Analyst: Commodities Likely to Decline 20% or More

April 24th, 2011
in econ_news

erik-mccurdy Econintersect:  Erik McCurdy, senior market technician for Prometheus Market Insight has been analyzing charts every day for over 15 years.  What he sees in commodity prices today is an "unsustainable rate" of price advances across the commodity spectrum.  McCurdy syas that the CCI (Continuous Commodities Index) has doubled in the past two years and the rate of the climb has increased over the past ten months.  This type of behavior is commonly referred to as a parabolic advance and such advances usually end suddenly with dramatic declines.

Follow up:

The graph below (from Wikiposit.org) shows the history of the CCI.  We can see that there were two very steep advances in the 1970s and the 1980s that did not end with steep declines.  However, those advances were associated with shortages (especially energy) and periods of high general inflation.  In the current situation neither of those factors are in play.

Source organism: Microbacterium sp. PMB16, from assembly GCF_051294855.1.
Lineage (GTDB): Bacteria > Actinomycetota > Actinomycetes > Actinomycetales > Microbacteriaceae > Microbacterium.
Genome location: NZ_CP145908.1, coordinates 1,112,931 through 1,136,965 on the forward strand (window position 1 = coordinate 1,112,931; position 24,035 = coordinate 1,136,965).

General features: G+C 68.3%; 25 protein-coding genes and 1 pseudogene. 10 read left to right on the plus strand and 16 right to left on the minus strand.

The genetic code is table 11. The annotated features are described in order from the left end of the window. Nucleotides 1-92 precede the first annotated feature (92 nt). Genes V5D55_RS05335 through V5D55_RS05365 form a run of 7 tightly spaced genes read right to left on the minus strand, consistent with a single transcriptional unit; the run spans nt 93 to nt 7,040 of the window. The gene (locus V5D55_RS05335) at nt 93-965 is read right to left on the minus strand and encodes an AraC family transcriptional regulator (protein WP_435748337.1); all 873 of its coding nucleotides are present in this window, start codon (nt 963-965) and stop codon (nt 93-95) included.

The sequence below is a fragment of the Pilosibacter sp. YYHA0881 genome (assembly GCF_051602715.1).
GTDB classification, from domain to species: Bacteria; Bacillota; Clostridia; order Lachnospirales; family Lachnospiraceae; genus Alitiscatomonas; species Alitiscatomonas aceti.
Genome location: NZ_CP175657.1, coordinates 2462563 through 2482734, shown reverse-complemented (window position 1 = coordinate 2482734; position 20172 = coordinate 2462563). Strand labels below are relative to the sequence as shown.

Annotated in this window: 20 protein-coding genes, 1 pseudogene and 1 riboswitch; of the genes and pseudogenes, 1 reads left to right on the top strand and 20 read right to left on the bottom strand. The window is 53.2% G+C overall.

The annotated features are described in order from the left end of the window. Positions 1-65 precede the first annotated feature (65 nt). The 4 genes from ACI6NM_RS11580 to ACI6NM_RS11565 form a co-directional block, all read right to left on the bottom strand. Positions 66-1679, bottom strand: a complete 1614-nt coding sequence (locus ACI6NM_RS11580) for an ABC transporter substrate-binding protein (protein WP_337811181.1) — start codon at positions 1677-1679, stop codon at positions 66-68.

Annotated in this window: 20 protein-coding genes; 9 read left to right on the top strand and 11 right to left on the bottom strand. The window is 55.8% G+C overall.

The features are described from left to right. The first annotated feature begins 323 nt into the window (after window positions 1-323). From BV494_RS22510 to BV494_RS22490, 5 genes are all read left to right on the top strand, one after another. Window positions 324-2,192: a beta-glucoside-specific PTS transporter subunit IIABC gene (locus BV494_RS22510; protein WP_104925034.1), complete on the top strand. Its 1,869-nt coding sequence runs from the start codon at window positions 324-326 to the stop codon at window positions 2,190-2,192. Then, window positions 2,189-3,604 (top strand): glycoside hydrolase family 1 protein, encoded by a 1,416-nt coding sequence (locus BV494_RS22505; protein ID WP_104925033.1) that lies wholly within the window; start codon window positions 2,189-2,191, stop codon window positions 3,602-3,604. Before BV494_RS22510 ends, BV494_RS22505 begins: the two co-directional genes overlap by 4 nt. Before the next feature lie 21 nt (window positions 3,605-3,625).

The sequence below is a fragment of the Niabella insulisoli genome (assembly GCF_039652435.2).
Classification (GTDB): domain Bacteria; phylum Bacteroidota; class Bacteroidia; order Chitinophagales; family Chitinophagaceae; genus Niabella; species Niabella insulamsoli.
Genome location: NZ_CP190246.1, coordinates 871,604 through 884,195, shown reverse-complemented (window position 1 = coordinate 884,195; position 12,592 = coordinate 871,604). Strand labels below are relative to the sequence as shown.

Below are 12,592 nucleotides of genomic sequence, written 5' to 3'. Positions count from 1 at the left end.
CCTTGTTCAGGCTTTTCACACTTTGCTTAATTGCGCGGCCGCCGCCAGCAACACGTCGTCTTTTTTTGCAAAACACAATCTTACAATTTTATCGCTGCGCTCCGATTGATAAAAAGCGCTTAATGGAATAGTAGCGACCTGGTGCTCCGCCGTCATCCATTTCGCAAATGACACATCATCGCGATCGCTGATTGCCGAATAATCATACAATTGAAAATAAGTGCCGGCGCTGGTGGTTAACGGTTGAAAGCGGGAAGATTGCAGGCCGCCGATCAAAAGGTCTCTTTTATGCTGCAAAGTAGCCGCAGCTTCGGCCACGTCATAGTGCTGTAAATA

The graph shows the collapse of the previous parabolic rise in 2008, but it did not fall back down to the levels of the 1980s and 1990s, partially because the graph shows nominal values for the index and is not adjusted for inflation.

wikiposit.org

McCurdy's call of a decline of at least 20% would bring back to the 550 level, which is the peak of the 2008 commodity bubble.  It would have to fall back by 50% to reach the lows of early 2009.

McCurdy didn't quote Herbert Stein, but he well could have.  Stein, economic advisor to two presidents (Nixon and Ford), famously said (from Wikipedia):  "If something cannot go on forever, it will stop."   

Sources:   GEI Investing, Wikipedia and  Wikiposit.org   

 









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